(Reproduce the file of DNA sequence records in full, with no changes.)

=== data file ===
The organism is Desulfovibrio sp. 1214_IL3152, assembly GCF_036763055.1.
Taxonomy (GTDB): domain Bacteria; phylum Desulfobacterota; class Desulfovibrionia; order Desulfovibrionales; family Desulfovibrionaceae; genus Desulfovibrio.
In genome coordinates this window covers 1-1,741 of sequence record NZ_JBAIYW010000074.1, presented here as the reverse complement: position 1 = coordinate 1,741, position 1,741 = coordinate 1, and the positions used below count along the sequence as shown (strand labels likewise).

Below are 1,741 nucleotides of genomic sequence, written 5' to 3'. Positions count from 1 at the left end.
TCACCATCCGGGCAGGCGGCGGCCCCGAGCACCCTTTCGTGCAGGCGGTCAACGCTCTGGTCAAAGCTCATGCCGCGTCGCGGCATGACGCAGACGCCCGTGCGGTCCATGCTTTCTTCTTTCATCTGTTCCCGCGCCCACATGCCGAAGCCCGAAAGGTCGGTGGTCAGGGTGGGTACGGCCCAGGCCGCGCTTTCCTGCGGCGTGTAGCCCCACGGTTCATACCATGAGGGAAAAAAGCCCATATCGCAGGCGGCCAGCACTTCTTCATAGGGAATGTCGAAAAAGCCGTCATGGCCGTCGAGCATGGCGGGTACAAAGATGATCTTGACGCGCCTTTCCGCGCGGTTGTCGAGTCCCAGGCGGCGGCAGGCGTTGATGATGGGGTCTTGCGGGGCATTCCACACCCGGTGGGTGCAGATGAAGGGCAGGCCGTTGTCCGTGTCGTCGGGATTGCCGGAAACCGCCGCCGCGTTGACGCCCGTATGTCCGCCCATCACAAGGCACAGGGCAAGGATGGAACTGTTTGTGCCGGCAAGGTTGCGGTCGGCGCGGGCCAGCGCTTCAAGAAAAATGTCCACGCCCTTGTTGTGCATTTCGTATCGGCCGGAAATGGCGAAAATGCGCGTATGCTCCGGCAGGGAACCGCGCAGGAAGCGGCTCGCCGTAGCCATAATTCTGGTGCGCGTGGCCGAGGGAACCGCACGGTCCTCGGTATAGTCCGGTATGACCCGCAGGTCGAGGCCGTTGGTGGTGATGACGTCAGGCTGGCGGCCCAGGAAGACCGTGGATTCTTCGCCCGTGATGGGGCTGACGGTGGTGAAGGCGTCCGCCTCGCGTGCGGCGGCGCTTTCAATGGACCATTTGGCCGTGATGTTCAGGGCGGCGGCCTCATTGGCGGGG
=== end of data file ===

The organism is Desulfovibrio sp. 1214_IL3152, assembly GCF_036763055.1.
Taxonomy (GTDB): domain Bacteria; phylum Desulfobacterota; class Desulfovibrionia; order Desulfovibrionales; family Desulfovibrionaceae; genus Desulfovibrio.
In genome coordinates this window covers 1-1,741 of sequence record NZ_JBAIYW010000074.1, presented here as the reverse complement: position 1 = coordinate 1,741, position 1,741 = coordinate 1, and the positions used below count along the sequence as shown (strand labels likewise).

Below are 1,741 nucleotides of genomic sequence, written 5' to 3'. Positions count from 1 at the left end.
TCACCATCCGGGCAGGCGGCGGCCCCGAGCACCCTTTCGTGCAGGCGGTCAACGCTCTGGTCAAAGCTCATGCCGCGTCGCGGCATGACGCAGACGCCCGTGCGGTCCATGCTTTCTTCTTTCATCTGTTCCCGCGCCCACATGCCGAAGCCCGAAAGGTCGGTGGTCAGGGTGGGTACGGCCCAGGCCGCGCTTTCCTGCGGCGTGTAGCCCCACGGTTCATACCATGAGGGAAAAAAGCCCATATCGCAGGCGGCCAGCACTTCTTCATAGGGAATGTCGAAAAAGCCGTCATGGCCGTCGAGCATGGCGGGTACAAAGATGATCTTGACGCGCCTTTCCGCGCGGTTGTCGAGTCCCAGGCGGCGGCAGGCGTTGATGATGGGGTCTTGCGGGGCATTCCACACCCGGTGGGTGCAGATGAAGGGCAGGCCGTTGTCCGTGTCGTCGGGATTGCCGGAAACCGCCGCCGCGTTGACGCCCGTATGTCCGCCCATCACAAGGCACAGGGCAAGGATGGAACTGTTTGTGCCGGCAAGGTTGCGGTCGGCGCGGGCCAGCGCTTCAAGAAAAATGTCCACGCCCTTGTTGTGCATTTCGTATCGGCCGGAAATGGCGAAAATGCGCGTATGCTCCGGCAGGGAACCGCGCAGGAAGCGGCTCGCCGTAGCCATAATTCTGGTGCGCGTGGCCGAGGGAACCGCACGGTCCTCGGTATAGTCCGGTATGACCCGCAGGTCGAGGCCGTTGGTGGTGATGACGTCAGGCTGGCGGCCCAGGAAGACCGTGGATTCTTCGCCCGTGATGGGGCTGACGGTGGTGAAGGCGTCCGCCTCGCGTGCGGCGGCGCTTTCAATGGACCATTTGGCCGTGATGTTCAGGGCGGCGGCCTCATTGGCGGGG